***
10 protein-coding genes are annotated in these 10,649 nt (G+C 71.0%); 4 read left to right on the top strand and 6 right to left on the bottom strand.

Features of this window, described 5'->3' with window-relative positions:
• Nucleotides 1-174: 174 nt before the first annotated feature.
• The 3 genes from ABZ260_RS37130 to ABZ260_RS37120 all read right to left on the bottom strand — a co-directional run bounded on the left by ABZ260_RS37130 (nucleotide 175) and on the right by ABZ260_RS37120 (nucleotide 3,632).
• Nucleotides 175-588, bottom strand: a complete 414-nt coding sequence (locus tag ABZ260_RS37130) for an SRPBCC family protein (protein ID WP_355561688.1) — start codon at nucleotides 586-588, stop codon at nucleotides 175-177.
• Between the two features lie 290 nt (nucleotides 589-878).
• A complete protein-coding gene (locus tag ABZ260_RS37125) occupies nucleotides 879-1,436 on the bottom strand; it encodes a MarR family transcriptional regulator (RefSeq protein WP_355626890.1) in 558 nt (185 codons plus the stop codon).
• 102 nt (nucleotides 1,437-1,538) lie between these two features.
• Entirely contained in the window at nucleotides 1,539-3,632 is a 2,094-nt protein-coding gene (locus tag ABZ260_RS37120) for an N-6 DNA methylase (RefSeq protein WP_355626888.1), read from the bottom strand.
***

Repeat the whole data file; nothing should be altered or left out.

10 protein-coding genes are annotated in these 10,649 nt (G+C 71.0%); 4 read left to right on the top strand and 6 right to left on the bottom strand.

Features of this window, described 5'->3' with window-relative positions:
• Nucleotides 1-174: 174 nt before the first annotated feature.
• The 3 genes from ABZ260_RS37130 to ABZ260_RS37120 all read right to left on the bottom strand — a co-directional run bounded on the left by ABZ260_RS37130 (nucleotide 175) and on the right by ABZ260_RS37120 (nucleotide 3,632).
• Nucleotides 175-588, bottom strand: a complete 414-nt coding sequence (locus tag ABZ260_RS37130) for an SRPBCC family protein (protein ID WP_355561688.1) — start codon at nucleotides 586-588, stop codon at nucleotides 175-177.
• Between the two features lie 290 nt (nucleotides 589-878).
• A complete protein-coding gene (locus tag ABZ260_RS37125) occupies nucleotides 879-1,436 on the bottom strand; it encodes a MarR family transcriptional regulator (RefSeq protein WP_355626890.1) in 558 nt (185 codons plus the stop codon).
• 102 nt (nucleotides 1,437-1,538) lie between these two features.
• Entirely contained in the window at nucleotides 1,539-3,632 is a 2,094-nt protein-coding gene (locus tag ABZ260_RS37120) for an N-6 DNA methylase (RefSeq protein WP_355626888.1), read from the bottom strand.